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Zombi Child

Directed by: Bertrand Bonello | 2020 | 1h 43m | Unrated | IN French, Creole & English w/ English subtitles

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O Cinema South Beach

1130 Washington Ave, Miami Beach (786) 471-3269

Additional information

• Adults – $11.00
• Older Adults (62+ years old w/ valid ID) – $9.50
• Students & Teachers (w/ valid ID) – $9.50
• Children (12 years old & under) – $9.50
• Military (w/ valid ID) – $9.50
• O Cinema Members – $7.50
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Haiti, 1962. A man is brought back from the dead only to be sent to the living hell of the sugarcane fields. In Paris, 55 years later, at the prestigious Légion d’honneur boarding school, a Haitian girl confesses an old family secret to a group of new friends – never imagining that this strange tale will convince a heartbroken classmate to do the unthinkable.

After giving multiple shots to the arm of contemporary French cinema with such audacious films as House of Tolerance, Saint Laurent, and Nocturama, Bertrand Bonello injects urgency and history into the well-worn walking-dead genre with this unconventional plunge into horror-fantasy. Bonello moves fluidly between 1962 Haiti, where a young man known as Clairvius Narcisse (Mackenson Bijou), made into a zombie by his resentful brother, ends up working as a slave in the sugar cane fields, and a contemporary Paris girls’ boarding school, where a white teenage girl (Louise Labèque) befriends Clairvius’s direct descendant (Wislanda Louimat), who was orphaned in the 2010 Haiti earthquake. These two disparate strands ultimately come together in a film that evokes Jacques Tourneur more than George Romero, and feverishly dissolves boundaries of time and space as it questions colonialist mythmaking.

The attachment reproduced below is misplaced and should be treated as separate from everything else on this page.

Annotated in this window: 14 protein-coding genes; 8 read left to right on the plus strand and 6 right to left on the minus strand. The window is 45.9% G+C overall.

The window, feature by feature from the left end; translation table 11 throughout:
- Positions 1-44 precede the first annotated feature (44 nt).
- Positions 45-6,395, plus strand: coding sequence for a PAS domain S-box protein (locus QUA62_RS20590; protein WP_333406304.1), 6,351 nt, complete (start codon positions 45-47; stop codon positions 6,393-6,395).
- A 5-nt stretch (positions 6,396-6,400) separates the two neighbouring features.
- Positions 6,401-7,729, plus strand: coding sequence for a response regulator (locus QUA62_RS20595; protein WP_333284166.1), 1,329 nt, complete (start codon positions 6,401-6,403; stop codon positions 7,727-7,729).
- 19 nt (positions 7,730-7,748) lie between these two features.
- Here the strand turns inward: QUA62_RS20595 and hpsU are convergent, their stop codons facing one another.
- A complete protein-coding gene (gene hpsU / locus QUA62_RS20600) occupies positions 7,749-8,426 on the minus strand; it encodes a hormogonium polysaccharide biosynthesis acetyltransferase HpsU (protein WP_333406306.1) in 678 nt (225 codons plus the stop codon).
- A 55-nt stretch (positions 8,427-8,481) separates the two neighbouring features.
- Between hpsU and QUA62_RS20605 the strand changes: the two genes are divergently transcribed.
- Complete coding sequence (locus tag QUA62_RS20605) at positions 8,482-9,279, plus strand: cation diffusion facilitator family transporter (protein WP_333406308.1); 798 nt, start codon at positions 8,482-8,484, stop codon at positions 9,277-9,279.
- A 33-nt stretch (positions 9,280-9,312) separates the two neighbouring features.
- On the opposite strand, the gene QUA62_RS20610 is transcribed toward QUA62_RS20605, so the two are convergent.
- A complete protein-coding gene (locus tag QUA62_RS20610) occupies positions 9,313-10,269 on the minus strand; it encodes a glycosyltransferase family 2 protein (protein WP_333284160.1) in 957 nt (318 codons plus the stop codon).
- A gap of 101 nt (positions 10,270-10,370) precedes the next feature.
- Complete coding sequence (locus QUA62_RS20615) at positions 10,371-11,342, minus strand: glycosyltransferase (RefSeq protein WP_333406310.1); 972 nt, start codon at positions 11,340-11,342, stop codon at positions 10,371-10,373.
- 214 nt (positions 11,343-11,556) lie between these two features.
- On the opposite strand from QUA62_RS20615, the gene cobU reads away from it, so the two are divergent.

“Mixing political commentary, ethnography, teenage melodrama and genre horror, the film is an unashamedly cerebral study of multiple themes – colonialism, revolution, liberalism, racial difference and female desire – with its unconventional narrative structure taking us on a journey that’s as intellectually demanding as it is compelling.”
– SCREEN DAILY

“Provides a bold and compelling bridge between the living and the dead.”
– INDIEWIRE

“There are elements of coming-of-age drama, tortured romance, and supernatural horror, though part of the film’s strange power is that it never seems to commit to any of those genres, hovering in some liminal state instead, teasing the audience with the various possibilities of where it might go.”
– AV CLUB